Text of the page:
Probate Questions and Answers
Probate is the formal court process of distributing an estate at death. Probate is often necessary to transfer title to the estate's assets, settle claims of creditors, and resolve disputes between heirs or other people. Here are answers to some common questions about probate.
If I have a will, does my estate have to be probated?
Having a will does not determine whether your estate must be probated. The kind of property you own, how you own it, and whether there are claims against it usually determine if you must probate. Probate is not necessary if title to your property can be legally transferred in other ways and all parties can agree.
My estate is small, does it have to be probated?
The need for probate does not normally depend on the size of your estate. For example, if you are the sole owner of any real property, your estate will have to be probated so your heirs will have clear title to the property. This is true no matter how small your estate. On the other hand, if the size of your estate is less than $50,000 and you are not the sole owner of any real property, your estate may not have to be probated.
How long does probate take?
Most estates can be probated in less than one year. When an estate is probated, notices are given to creditors so they can make claims for payment. Estates must be closed three years from the date of the second publication of these notices. In some cases, a judge may approve keeping the estate open for a longer period.
How much can an attorney charge to probate an estate?
Iowa law says that attorneys and Executors can each receive $220 for estates less than $5000. For estates over $5,000, they can each receive $220 plus 2% of the amount over $5000. If the estate is complicated, a judge can order higher fees. You can also negotiate the fees to pay an attorney. If you negotiate a fee, you should do so at the time you hire the attorney. All fee arrangements should be in writing.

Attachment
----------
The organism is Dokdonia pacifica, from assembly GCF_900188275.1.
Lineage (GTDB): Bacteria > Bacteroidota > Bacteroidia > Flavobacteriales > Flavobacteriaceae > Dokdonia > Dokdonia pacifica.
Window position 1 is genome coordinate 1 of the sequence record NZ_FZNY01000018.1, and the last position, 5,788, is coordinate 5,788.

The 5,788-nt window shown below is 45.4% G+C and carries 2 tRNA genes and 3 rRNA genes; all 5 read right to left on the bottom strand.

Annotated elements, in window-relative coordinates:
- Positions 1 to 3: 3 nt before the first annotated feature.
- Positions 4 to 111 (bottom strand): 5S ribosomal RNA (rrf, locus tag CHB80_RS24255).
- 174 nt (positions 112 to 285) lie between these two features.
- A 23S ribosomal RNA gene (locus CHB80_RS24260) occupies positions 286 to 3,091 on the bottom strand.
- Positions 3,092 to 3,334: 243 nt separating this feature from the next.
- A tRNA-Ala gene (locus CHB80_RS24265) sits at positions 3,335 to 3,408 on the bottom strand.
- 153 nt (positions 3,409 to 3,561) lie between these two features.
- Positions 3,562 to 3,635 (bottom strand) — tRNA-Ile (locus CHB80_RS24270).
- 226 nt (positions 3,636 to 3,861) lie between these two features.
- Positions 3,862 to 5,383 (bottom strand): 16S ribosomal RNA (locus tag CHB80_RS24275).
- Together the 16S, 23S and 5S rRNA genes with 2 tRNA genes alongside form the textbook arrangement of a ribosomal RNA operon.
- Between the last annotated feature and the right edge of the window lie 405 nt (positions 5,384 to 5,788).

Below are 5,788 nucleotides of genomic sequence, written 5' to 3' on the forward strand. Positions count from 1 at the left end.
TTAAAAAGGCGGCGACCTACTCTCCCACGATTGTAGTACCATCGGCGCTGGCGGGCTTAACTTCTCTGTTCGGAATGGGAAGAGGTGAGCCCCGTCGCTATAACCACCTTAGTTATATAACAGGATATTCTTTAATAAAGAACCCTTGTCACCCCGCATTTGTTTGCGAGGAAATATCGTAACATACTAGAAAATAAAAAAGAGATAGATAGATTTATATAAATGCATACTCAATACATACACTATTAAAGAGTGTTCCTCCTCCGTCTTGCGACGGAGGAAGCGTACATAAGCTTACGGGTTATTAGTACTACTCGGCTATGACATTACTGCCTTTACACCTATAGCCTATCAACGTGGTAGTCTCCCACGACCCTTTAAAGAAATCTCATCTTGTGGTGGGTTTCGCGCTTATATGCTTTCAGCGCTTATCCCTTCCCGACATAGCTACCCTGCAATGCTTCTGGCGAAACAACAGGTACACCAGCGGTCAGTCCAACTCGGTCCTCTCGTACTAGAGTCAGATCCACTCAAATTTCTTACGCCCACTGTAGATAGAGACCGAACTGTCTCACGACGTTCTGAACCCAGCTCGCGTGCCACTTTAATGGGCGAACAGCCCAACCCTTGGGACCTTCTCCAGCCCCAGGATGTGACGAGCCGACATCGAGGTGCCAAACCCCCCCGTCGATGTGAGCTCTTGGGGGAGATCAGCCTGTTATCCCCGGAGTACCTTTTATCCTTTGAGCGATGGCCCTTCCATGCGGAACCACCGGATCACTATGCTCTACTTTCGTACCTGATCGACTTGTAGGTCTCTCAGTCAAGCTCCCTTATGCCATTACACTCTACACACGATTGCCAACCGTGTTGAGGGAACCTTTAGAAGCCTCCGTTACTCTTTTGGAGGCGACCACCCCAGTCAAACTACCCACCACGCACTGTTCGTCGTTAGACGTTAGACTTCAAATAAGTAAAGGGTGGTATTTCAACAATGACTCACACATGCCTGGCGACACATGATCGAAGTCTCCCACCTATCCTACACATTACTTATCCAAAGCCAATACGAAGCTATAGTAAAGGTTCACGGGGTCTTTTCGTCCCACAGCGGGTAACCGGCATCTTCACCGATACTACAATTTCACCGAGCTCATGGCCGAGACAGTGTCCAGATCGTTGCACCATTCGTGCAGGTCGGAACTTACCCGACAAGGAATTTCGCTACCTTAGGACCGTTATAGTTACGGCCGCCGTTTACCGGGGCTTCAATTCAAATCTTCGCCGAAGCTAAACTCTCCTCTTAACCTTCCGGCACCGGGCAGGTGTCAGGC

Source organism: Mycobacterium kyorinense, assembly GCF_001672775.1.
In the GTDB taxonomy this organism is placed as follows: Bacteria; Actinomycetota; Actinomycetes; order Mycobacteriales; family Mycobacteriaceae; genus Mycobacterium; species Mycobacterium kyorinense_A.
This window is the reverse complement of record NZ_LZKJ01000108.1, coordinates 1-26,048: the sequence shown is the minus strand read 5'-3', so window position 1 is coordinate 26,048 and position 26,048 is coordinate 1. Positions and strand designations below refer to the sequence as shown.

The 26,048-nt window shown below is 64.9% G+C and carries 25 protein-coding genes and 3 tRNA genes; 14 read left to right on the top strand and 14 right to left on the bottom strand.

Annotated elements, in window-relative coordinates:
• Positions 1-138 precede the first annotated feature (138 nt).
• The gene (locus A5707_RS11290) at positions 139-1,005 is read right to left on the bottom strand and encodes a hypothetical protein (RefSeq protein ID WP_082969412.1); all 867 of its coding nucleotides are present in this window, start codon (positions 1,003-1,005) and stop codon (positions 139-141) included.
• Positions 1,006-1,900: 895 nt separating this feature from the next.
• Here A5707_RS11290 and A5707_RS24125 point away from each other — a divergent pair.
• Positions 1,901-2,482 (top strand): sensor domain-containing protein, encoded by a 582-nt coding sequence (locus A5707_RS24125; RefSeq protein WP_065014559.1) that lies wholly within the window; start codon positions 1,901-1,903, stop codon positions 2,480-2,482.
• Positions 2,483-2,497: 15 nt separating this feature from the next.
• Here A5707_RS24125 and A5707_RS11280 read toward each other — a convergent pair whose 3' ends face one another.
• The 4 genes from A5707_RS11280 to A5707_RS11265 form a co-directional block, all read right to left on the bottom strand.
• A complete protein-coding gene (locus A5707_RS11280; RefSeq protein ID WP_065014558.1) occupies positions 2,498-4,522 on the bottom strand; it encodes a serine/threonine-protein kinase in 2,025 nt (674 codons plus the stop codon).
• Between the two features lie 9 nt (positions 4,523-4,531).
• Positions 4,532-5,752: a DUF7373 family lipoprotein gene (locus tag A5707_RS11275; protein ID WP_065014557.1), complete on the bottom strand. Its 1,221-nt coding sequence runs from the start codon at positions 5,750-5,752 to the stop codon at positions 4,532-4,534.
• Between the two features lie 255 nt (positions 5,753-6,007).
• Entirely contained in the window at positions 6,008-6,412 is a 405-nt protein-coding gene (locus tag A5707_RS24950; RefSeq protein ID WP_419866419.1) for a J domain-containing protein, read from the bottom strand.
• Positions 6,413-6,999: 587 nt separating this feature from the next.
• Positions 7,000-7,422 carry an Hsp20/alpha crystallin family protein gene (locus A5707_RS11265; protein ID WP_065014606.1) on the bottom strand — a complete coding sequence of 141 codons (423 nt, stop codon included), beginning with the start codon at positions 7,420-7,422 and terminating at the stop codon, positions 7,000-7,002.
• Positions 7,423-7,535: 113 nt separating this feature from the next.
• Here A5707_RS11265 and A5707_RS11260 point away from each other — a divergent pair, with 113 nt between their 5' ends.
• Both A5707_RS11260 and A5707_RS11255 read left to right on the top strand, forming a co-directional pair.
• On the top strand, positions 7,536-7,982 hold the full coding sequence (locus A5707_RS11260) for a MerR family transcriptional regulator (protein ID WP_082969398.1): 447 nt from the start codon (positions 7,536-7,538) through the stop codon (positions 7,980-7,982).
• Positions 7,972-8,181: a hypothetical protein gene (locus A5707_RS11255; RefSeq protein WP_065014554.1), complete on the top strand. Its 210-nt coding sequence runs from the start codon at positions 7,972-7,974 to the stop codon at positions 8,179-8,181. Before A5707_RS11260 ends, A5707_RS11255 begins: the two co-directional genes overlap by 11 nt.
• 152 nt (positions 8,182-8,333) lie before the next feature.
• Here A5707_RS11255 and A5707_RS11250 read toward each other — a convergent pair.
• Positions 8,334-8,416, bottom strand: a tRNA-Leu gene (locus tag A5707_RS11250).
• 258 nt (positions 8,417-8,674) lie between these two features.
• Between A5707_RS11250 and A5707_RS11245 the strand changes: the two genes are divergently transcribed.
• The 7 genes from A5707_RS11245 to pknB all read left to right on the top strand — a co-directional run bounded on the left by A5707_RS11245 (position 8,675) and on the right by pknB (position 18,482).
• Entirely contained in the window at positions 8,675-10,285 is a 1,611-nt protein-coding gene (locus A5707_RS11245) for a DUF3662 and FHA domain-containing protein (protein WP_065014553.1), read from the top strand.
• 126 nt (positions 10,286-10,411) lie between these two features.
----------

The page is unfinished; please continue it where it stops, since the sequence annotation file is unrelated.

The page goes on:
What are some alternatives to probate?
- Joint Tenancy. You can own property as joint tenants with right of survivorship so that your property will automatically pass to the other owner at your death.
- Use of Beneficiaries. You can also name beneficiaries on many kinds of property such as life insurance, IRA's, bank accounts and CD's. That way the property is distributed at the time of your death to the named beneficiary.
- Estate Under $50,000. If your estate is under $50,000 and does not include solely owned real property, your beneficiaries or heirs can generally have a special affidavit prepared that tells third parties how to distribute your property.
- Living Trusts. Living trusts are sometimes used to avoid probate. If a trust is used, your assets are transferred into the trust. When you die, the trustee distributes your property according to your directions in the trust.
If you have a large estate, you may need to do more extensive estate planning. It is important to understand different types of ownership and how each relates to the need to probate an estate. You should consult an attorney before making any changes to your estate plan.
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